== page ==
The University of Southampton
Engineering and the Environment

Research project: Filling in the gaps: compressed sensing for x-ray computed tomography

Currently Active: 
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X-ray computed tomography (XCT) is a technique that uses x-rays to image the three dimensional structure of objects. XCT is routinely used for medical diagnostics, is a powerful tool in many scientific areas, from archeology to biology and is becoming increasingly common as a tool in manufacturing, where it can be used to inspect the internal integrity of components and is able to provide dimensional measurements of parts with complex shapes and internal structures.

Project Overview

Compressed Sensing is a novel and powerful mathematical framework that enables us to recover signals and images that are only partially observed. For example, in XCT, three-dimensional images are constructed from a set of x-ray projections, taken at several angels around the object. If limited projections are available or if access is restricted to certain directions, because the object is too large, traditional XCT reconstruction methods do not work and advanced methods, such as compressed sensing techniques can be used.

Exploiting the significant advances made in the field of compressed sensing recently, we are working on novel methods to solve the XCT reconstruction problem in several challenging imaging settings, including restricted view and low number of projections imaging as well as short exposure time, low contrast and high noise settings.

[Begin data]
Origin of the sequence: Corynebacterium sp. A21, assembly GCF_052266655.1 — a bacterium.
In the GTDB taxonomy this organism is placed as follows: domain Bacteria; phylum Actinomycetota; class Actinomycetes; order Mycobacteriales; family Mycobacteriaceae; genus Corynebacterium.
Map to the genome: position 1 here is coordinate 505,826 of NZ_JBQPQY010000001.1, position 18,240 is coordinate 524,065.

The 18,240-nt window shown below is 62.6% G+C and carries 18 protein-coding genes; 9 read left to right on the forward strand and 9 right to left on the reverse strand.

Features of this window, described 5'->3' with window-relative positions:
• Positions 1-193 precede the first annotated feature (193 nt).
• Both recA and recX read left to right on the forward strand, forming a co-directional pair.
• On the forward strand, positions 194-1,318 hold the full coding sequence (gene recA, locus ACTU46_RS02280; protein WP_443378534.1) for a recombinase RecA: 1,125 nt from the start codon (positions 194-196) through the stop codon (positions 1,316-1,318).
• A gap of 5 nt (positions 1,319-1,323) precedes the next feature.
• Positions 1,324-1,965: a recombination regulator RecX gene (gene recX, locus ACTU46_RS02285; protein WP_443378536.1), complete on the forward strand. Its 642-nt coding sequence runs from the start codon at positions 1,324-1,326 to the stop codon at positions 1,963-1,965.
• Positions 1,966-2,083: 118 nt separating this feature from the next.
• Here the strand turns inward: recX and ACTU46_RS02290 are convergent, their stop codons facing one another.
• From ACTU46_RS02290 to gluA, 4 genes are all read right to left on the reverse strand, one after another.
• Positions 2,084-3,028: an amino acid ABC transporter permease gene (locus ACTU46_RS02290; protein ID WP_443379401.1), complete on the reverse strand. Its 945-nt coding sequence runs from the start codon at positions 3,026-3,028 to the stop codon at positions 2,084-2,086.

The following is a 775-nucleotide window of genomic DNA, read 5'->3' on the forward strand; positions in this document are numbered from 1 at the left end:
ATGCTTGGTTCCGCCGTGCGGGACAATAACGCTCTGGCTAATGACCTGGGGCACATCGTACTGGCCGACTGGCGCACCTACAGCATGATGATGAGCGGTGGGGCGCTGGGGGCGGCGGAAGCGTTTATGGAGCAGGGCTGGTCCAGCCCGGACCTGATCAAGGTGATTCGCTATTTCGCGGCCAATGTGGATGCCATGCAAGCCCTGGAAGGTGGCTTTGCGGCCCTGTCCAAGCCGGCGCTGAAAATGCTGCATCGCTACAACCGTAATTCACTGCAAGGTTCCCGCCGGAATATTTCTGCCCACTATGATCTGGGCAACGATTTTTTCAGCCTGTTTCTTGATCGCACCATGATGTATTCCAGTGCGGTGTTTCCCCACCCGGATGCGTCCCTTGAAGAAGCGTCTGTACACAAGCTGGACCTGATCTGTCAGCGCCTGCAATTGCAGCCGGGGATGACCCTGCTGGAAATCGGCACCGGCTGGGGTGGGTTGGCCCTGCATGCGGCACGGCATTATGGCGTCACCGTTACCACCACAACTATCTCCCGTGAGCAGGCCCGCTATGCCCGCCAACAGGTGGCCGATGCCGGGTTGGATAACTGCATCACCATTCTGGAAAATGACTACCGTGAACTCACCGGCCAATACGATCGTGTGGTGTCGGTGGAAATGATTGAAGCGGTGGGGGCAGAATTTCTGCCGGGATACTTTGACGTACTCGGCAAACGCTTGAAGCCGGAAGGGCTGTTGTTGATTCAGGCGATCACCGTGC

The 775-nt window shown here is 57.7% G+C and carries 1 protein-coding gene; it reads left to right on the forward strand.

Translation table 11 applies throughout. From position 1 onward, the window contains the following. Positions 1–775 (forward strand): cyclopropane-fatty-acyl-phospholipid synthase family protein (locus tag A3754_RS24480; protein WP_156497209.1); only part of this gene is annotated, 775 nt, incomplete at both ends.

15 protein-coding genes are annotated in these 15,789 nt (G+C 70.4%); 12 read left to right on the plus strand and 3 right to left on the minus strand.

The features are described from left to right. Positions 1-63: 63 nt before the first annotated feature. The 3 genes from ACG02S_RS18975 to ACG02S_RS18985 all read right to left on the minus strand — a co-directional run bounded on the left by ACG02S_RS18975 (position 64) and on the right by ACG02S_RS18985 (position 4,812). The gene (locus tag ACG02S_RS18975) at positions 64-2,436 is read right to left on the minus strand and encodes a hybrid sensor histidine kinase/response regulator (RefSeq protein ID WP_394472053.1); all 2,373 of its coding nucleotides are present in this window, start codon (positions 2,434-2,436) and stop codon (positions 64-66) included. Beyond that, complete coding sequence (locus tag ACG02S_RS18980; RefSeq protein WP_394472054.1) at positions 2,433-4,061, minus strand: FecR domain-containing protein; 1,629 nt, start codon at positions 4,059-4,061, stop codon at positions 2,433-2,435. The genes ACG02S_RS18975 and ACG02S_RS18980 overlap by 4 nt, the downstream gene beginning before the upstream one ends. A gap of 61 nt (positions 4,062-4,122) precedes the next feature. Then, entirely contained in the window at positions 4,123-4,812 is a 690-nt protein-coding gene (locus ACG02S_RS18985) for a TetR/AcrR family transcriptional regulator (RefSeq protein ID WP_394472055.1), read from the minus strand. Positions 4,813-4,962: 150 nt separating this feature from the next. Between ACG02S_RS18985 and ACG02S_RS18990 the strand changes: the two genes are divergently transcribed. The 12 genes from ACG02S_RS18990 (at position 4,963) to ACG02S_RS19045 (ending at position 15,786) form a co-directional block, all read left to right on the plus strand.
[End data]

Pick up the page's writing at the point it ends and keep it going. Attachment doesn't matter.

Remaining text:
Impact

These methods are helping our industrial partners to build up additional advanced capabilities in non-destructive testing and dimensional measurement, thus further increasing safety, reliability and sustainability of their manufacturing processes and products whilst reducing costs.

Project Partners

This work is done in close collaboration with several industrial partners such as the National Physics Laboratory (NPL),
Nikon Metrology Ltd and
AWE
as well as the
Collaborative Computational Project in Tomographic Imaging (CCPi) and the University of Southampton's Multidisciplinary, Multiscale, Microtomographic Volume Imaging lab (μ-Vis)

Funding

This work is funded by the Collaborative Computational Project in Tomographic Imaging (CCPi) and through the EPSRC's visiting fellowship scheme.

Related research groups

Signal Processing and Control Group
Shepp-Logan vhantom
Sinogram of 9 projections
Total Variation
Re-weighted Total Variation

Staff

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